Our words can pierce the souls of the ones we love the most. Words are powerful, pregnant with meaning and loaded with connotations that connect with the very core of our spirits. A word of praise or affirmation enriches the listener, and a word of discouragement can cut down a blossoming intimacy before it has a chance to grow. Choose carefully the words that you speak to your wife.
13. Practice Intentional Focus in the Bedroom. Sex can be a tricky subject for men who have been raised in the church and nurtured in an outside world obsessed with its sensual side. Some Christian men think that it is an inappropriate topic for conversation, even inside the place where God created sex to belong–in the context of a marriage relationship. They think that discussing sex is “talking dirty” and that it might make them appear “less spiritual.”
Other men become so focused on their own physical pleasure during intimate moments that they forget the sharing and lovemaking aspects of their sexual relationship with their wife and the importance of meeting her physical, emotional and spiritual needs.
Walton encourages men to become more focused on meeting those needs. “Men must ask questions such as, ‘What is my partner experiencing?'” he says. “It takes willful intent to try to watch your wife and get the messages she is sending. Men must realize that they are not good at watching her, and it is important to learn to do so.”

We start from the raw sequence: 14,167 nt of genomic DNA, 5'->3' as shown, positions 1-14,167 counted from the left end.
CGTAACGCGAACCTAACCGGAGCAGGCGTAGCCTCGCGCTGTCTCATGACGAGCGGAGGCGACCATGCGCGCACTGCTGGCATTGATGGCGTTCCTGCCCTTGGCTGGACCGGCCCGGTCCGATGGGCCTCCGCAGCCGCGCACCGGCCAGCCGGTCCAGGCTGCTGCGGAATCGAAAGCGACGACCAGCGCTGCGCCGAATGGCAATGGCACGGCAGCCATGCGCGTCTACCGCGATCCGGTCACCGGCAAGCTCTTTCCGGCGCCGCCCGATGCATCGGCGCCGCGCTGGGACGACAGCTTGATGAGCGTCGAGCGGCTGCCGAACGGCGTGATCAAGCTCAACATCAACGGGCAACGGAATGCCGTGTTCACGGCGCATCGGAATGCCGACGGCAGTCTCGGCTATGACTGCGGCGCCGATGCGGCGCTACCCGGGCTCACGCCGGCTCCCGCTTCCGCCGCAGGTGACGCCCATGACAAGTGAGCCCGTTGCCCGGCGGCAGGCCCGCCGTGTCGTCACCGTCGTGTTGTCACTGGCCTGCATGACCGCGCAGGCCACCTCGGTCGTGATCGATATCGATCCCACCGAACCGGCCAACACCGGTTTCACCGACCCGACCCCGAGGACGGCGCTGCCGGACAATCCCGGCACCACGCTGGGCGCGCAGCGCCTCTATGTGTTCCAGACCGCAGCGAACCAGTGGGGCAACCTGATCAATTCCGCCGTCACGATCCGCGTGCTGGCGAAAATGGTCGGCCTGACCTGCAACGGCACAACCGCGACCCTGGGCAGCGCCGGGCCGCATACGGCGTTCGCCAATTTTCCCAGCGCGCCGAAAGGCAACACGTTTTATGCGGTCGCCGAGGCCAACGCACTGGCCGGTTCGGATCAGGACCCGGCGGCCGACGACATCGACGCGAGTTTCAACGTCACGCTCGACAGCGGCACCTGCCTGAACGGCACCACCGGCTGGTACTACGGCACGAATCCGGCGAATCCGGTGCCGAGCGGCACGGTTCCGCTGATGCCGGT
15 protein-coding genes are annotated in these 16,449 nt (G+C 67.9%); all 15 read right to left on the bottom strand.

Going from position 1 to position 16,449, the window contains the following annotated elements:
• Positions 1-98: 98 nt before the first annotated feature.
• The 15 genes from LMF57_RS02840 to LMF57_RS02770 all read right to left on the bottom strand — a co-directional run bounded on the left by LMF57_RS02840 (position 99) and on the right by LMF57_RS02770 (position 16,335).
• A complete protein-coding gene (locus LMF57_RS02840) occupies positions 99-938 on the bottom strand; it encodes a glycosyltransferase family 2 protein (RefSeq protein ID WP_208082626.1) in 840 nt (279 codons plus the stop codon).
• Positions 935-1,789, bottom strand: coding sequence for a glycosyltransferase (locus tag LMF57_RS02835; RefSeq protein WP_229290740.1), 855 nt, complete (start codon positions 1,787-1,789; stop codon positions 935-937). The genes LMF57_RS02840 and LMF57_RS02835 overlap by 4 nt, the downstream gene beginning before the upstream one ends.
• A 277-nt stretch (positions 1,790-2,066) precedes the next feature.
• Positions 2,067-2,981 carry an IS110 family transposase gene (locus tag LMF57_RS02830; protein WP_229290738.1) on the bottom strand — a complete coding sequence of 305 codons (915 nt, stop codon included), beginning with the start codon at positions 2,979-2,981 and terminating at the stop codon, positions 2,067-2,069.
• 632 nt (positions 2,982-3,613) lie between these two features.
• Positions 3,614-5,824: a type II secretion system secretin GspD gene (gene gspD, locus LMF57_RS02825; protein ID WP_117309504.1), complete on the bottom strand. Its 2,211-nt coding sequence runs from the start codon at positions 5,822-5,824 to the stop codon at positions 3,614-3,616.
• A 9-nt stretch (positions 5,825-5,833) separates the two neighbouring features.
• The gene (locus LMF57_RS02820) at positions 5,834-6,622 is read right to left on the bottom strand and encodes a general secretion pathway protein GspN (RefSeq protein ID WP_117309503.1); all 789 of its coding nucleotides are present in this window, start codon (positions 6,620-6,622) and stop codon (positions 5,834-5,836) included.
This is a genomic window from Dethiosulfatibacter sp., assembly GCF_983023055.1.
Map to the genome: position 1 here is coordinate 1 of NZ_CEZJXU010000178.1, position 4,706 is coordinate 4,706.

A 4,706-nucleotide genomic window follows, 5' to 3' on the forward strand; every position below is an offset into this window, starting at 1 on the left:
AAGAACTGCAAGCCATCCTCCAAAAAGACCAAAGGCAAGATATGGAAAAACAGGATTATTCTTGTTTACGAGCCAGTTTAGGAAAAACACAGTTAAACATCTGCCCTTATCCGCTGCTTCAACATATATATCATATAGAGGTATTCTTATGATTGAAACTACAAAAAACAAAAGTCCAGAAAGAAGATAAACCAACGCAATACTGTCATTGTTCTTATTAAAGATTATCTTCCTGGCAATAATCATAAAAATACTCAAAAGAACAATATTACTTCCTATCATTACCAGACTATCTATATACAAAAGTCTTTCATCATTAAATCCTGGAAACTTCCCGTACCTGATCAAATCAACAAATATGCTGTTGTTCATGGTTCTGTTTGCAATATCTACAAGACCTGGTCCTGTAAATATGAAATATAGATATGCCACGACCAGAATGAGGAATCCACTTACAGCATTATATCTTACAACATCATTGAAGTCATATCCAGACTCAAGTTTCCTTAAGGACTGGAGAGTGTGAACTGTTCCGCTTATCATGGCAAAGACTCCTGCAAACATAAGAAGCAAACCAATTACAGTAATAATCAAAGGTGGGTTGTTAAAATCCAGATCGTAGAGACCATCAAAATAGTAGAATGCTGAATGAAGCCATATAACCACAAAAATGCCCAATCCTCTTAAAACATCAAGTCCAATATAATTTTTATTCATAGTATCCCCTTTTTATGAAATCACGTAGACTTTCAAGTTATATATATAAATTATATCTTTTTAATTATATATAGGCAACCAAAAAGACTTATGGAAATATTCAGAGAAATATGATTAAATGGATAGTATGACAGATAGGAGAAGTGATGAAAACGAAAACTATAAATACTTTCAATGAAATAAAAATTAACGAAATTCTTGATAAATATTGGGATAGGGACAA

14. Move From Nonverbal Cues to Saying the Words. We may learn to pick up nonverbal cues, but at some point there is no substitute for old-fashioned, complete sentences. Say the words. Let your wife know what you are thinking and how you are feeling. It might be the most important gift you can give her.
Now, let’s re-examine the scene. The Knicks are playing the Lakers. It’s 82 81 with just under two minutes left in the game and home court advantage in the play-offs is on the line. You click the picture-in-picture button and toggle between two other key games. Technology is your friend.
Your wife emerges from the bedroom, and you notice that her shoulders are a little slumped, and she looks tired. You turn off the game, rise from your recliner and sit facing her on the couch. You look into her eyes and say, “Tell me about your day.”
She tells you about her frustration with the kids and the spilled milk in the refrigerator and the VCR that flipped out and ruined the movie she wanted to tape for you last night. You resist the urge to tell her what to do. Instead, you ask meaningful questions and listen with your eyes, your ears, your body. You hold her closely and tell her that you love her. You’re learning.
This article was formerly featured in New Man Magazine (which is no longer being published) and was written by Kyle Minor, who is a free-lance writer.